Radeon HD 5570: The Reference Card
The Radeon HD 5570 certainly doesn't look like a card sporting 400 shaders--likely a side-effect of a move to 40nm manufacturing, cutting back on die size and thermal output, thereby requiring a more conservative cooler and smaller PCB. Frankly, it looks more like the entry-level Radeon HD 4550 with an active cooler. But we mean that with all due respect; fitting this into a microATX (or even mini-ITX) HTPC enclosure in the living room is a real win.
The Radeon HD 5570 doesn't need a dedicated power connector, which is no surprise since the more powerful Radeon HD 5670 doesn't either. Of course, we do expect this card's idle and load power consumption numbers to be even lower. That's another bit of good news since, again, the Radeon HD 5670 already demonstrates impressive results in this regard.
Notice how small the reference cooler is. The impressive part is that is does a great job keeping temperatures in check, as we will demonstrate in the benchmarks.
Our Radeon HD 5570 lacks a CrossFire bridge, but AMD let us know that these low-end Radeons will work quite well in CrossFire without the bridge connector; in fact, it's one of those designs able to enable CrossFire operation over the PCI Express bus. The thing is, with 400 shader cores per card, it is difficult to imagine a scenario where dual Radeon HD 5570s would make sense. The Radeon HD 5770 costs less than two Radeon HD 5570s, but sports 800 shader cores and comes with faster GDDR5 memory. This is one of those scenarios where a single board is a better value than two less-expensive derivatives.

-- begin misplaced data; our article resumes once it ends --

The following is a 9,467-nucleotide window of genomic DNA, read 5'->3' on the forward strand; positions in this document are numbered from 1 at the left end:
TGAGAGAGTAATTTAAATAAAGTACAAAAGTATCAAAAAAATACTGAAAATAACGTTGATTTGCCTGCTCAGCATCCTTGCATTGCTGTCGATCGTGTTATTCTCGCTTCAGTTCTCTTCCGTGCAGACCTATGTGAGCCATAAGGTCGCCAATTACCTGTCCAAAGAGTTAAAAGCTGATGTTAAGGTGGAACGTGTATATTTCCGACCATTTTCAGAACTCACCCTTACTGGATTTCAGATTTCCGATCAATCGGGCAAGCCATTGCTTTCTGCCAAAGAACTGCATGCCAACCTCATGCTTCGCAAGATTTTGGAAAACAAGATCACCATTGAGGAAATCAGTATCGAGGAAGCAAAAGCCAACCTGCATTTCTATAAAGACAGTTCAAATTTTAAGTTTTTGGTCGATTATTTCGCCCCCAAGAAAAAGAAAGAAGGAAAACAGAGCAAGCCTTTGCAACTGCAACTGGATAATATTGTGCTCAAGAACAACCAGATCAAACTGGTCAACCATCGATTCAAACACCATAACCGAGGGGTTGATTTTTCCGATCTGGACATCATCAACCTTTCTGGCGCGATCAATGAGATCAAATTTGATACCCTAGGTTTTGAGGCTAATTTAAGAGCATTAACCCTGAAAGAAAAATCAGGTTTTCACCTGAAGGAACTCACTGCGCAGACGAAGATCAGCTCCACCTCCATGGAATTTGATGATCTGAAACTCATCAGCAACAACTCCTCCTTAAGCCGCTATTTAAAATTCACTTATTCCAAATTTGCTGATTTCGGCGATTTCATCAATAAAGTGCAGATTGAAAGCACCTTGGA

The card's small size allows for a half-height output bezel swap, as long as you're willing to give up the analog VGA connector. This is interesting because half-height versions of respectable gaming cards, such as the GeForce 9600 GT, are usually accompanied by notable price increases, since they are often custom-designed by board vendors. The Radeon HD 5570 should give half-height card buyers access to some low-cost hardware capable of decent gaming.
This reference model came with VGA, DVI, and HDMI outputs. This is a little perplexing because DisplayPort output is necessary for triple-monitor Eyefinity use. Thus, our sample is not triple-monitor capable. As with most of the 5000-series card, each manufacturer has some flexibility as to the output options it wishes to include, so a version with DisplayPort should not be a difficult find post-launch.
The memory on this reference card is Samsung K4W1G1646E-HC11, rated for 900 MHz operation. We found it was willing to go a lot farther than that in our overclocking tests. Of course, the memory on retail boards will vary based on what each manufacturer decides to use.
Looks a lot like the Radeon HD 5670 GPU, doesn't it? That would make sense, since it's the same thing.